(ii) Such exceptions may be issued only in accordance with a State law, regulation or binding policy directive establishing the conditions under which motor vehicles or license plates may be released by the State or under Statewide published guidelines and in exceptional circumstances specific to the offender's motor vehicle, and may not result in the unrestricted use of the motor vehicle by the individual.

        (4) Demonstrating compliance.

          (i) To demonstrate compliance in the first fiscal year the State receives a grant based on this criterion, the State shall submit a copy of the law, regulation or binding policy directive implementing or interpreting the law or regulation, which provides for each element of this criterion.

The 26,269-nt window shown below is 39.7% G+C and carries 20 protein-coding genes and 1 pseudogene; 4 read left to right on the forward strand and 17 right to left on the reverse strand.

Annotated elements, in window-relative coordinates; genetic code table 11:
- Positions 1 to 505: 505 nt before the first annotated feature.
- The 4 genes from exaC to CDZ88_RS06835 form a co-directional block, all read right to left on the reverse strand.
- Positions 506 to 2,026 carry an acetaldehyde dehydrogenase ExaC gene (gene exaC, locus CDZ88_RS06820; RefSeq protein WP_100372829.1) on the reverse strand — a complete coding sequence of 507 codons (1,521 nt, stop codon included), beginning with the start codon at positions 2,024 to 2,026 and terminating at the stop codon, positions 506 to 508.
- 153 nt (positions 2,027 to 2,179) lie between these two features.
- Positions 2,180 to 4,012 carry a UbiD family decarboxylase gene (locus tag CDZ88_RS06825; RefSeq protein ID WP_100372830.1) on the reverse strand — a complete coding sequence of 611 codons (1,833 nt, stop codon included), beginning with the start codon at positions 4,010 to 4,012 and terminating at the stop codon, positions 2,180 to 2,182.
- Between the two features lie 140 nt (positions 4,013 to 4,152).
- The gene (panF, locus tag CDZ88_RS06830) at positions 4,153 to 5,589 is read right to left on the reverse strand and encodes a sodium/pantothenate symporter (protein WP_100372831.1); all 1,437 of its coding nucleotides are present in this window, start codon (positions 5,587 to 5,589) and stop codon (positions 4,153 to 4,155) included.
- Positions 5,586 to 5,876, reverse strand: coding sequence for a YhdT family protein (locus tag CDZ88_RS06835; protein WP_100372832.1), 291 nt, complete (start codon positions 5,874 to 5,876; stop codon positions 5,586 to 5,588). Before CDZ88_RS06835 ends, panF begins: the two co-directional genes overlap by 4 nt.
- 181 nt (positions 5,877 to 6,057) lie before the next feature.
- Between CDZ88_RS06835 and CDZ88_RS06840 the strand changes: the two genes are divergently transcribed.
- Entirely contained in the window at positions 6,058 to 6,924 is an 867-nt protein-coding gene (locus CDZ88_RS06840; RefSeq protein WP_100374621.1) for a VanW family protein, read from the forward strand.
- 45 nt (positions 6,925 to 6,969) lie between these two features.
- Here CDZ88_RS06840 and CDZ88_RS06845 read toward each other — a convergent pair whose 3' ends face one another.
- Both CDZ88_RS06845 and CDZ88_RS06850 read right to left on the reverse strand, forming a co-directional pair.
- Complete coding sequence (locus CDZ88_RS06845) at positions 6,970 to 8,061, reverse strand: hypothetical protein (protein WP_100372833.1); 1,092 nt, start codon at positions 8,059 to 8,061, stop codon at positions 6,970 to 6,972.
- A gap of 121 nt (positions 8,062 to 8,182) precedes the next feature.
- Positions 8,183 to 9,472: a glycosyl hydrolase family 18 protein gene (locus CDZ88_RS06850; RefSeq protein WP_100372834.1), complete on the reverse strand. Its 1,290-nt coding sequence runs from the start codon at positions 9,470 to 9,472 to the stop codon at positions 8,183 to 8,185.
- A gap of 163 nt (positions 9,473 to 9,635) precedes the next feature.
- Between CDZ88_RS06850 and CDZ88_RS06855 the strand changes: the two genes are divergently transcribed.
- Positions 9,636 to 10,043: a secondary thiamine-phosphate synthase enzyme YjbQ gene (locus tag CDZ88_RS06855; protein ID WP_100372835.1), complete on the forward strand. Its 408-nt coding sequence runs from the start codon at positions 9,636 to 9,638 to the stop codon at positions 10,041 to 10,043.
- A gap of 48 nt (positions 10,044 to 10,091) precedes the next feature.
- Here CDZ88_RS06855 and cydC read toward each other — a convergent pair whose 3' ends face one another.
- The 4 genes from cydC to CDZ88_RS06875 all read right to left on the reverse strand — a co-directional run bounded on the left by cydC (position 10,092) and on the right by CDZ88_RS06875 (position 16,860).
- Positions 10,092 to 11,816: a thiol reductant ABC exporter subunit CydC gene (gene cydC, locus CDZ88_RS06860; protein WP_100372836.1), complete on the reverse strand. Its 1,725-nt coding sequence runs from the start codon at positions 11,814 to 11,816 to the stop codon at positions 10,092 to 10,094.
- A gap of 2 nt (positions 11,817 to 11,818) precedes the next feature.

(ii) To demonstrate compliance in subsequent fiscal years, the State shall submit a copy of any changes to the State's law, regulation or binding policy directive or, if there have been no changes, the State shall submit a statement certifying that there have been no changes in the State's laws, regulations or binding policy directives.

      (d) Passive alcohol sensor program--

        (1)Criterion. A program:

          (i) To acquire passive alcohol sensors to be used during enforcement activities to enhance the detection of the presence of alcohol in the breath of drivers; and

          (ii) To train law enforcement personnel and inform judges and prosecutors about the purpose and use of the equipment.

        (2) Definitions. Passive alcohol sensor means a screening device used to sample the ambient air in the vicinity of the driver's exhaled breath to determine whether or not it contains alcohol.